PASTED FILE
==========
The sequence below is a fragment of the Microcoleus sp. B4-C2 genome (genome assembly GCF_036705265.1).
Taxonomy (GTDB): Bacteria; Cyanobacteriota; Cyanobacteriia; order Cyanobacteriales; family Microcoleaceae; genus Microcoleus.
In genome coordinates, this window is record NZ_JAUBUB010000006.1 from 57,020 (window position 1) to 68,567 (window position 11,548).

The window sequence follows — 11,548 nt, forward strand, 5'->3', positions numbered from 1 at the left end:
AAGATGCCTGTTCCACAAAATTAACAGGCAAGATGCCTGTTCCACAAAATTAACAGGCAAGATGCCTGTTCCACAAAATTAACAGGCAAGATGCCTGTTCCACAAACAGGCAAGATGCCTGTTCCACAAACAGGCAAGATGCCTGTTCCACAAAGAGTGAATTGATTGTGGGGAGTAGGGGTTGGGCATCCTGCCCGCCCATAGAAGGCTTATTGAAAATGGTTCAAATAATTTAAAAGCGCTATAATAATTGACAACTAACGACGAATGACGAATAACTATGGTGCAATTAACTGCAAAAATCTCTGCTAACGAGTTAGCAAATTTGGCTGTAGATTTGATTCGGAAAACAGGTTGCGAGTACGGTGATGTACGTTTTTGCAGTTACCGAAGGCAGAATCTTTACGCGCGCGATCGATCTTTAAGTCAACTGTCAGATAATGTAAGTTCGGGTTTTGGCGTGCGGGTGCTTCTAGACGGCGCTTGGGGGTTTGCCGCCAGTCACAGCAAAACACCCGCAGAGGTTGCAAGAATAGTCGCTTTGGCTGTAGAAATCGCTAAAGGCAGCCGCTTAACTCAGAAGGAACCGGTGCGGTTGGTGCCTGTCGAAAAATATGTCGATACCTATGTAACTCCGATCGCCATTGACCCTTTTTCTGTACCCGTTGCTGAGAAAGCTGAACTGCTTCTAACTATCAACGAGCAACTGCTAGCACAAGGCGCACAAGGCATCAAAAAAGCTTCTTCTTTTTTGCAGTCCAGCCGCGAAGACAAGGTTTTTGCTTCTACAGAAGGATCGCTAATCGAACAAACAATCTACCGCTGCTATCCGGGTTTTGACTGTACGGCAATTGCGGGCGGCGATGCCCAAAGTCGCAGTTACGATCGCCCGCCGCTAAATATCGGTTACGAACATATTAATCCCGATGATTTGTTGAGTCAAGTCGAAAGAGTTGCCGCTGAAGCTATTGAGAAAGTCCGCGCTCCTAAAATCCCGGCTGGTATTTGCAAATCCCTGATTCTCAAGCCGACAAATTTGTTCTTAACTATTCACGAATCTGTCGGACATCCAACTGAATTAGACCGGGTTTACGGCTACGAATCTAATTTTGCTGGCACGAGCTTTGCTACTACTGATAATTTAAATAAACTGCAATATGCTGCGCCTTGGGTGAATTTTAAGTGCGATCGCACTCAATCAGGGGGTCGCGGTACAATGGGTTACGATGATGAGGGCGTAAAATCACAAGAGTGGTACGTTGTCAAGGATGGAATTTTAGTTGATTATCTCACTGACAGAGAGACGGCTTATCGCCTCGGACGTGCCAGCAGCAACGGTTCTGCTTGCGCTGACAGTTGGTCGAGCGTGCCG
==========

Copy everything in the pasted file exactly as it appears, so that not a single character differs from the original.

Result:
The sequence below is a fragment of the Microcoleus sp. B4-C2 genome (genome assembly GCF_036705265.1).
Taxonomy (GTDB): Bacteria; Cyanobacteriota; Cyanobacteriia; order Cyanobacteriales; family Microcoleaceae; genus Microcoleus.
In genome coordinates, this window is record NZ_JAUBUB010000006.1 from 57,020 (window position 1) to 68,567 (window position 11,548).

The window sequence follows — 11,548 nt, forward strand, 5'->3', positions numbered from 1 at the left end:
AAGATGCCTGTTCCACAAAATTAACAGGCAAGATGCCTGTTCCACAAAATTAACAGGCAAGATGCCTGTTCCACAAAATTAACAGGCAAGATGCCTGTTCCACAAACAGGCAAGATGCCTGTTCCACAAACAGGCAAGATGCCTGTTCCACAAAGAGTGAATTGATTGTGGGGAGTAGGGGTTGGGCATCCTGCCCGCCCATAGAAGGCTTATTGAAAATGGTTCAAATAATTTAAAAGCGCTATAATAATTGACAACTAACGACGAATGACGAATAACTATGGTGCAATTAACTGCAAAAATCTCTGCTAACGAGTTAGCAAATTTGGCTGTAGATTTGATTCGGAAAACAGGTTGCGAGTACGGTGATGTACGTTTTTGCAGTTACCGAAGGCAGAATCTTTACGCGCGCGATCGATCTTTAAGTCAACTGTCAGATAATGTAAGTTCGGGTTTTGGCGTGCGGGTGCTTCTAGACGGCGCTTGGGGGTTTGCCGCCAGTCACAGCAAAACACCCGCAGAGGTTGCAAGAATAGTCGCTTTGGCTGTAGAAATCGCTAAAGGCAGCCGCTTAACTCAGAAGGAACCGGTGCGGTTGGTGCCTGTCGAAAAATATGTCGATACCTATGTAACTCCGATCGCCATTGACCCTTTTTCTGTACCCGTTGCTGAGAAAGCTGAACTGCTTCTAACTATCAACGAGCAACTGCTAGCACAAGGCGCACAAGGCATCAAAAAAGCTTCTTCTTTTTTGCAGTCCAGCCGCGAAGACAAGGTTTTTGCTTCTACAGAAGGATCGCTAATCGAACAAACAATCTACCGCTGCTATCCGGGTTTTGACTGTACGGCAATTGCGGGCGGCGATGCCCAAAGTCGCAGTTACGATCGCCCGCCGCTAAATATCGGTTACGAACATATTAATCCCGATGATTTGTTGAGTCAAGTCGAAAGAGTTGCCGCTGAAGCTATTGAGAAAGTCCGCGCTCCTAAAATCCCGGCTGGTATTTGCAAATCCCTGATTCTCAAGCCGACAAATTTGTTCTTAACTATTCACGAATCTGTCGGACATCCAACTGAATTAGACCGGGTTTACGGCTACGAATCTAATTTTGCTGGCACGAGCTTTGCTACTACTGATAATTTAAATAAACTGCAATATGCTGCGCCTTGGGTGAATTTTAAGTGCGATCGCACTCAATCAGGGGGTCGCGGTACAATGGGTTACGATGATGAGGGCGTAAAATCACAAGAGTGGTACGTTGTCAAGGATGGAATTTTAGTTGATTATCTCACTGACAGAGAGACGGCTTATCGCCTCGGACGTGCCAGCAGCAACGGTTCTGCTTGCGCTGACAGTTGGTCGAGCGTGCCG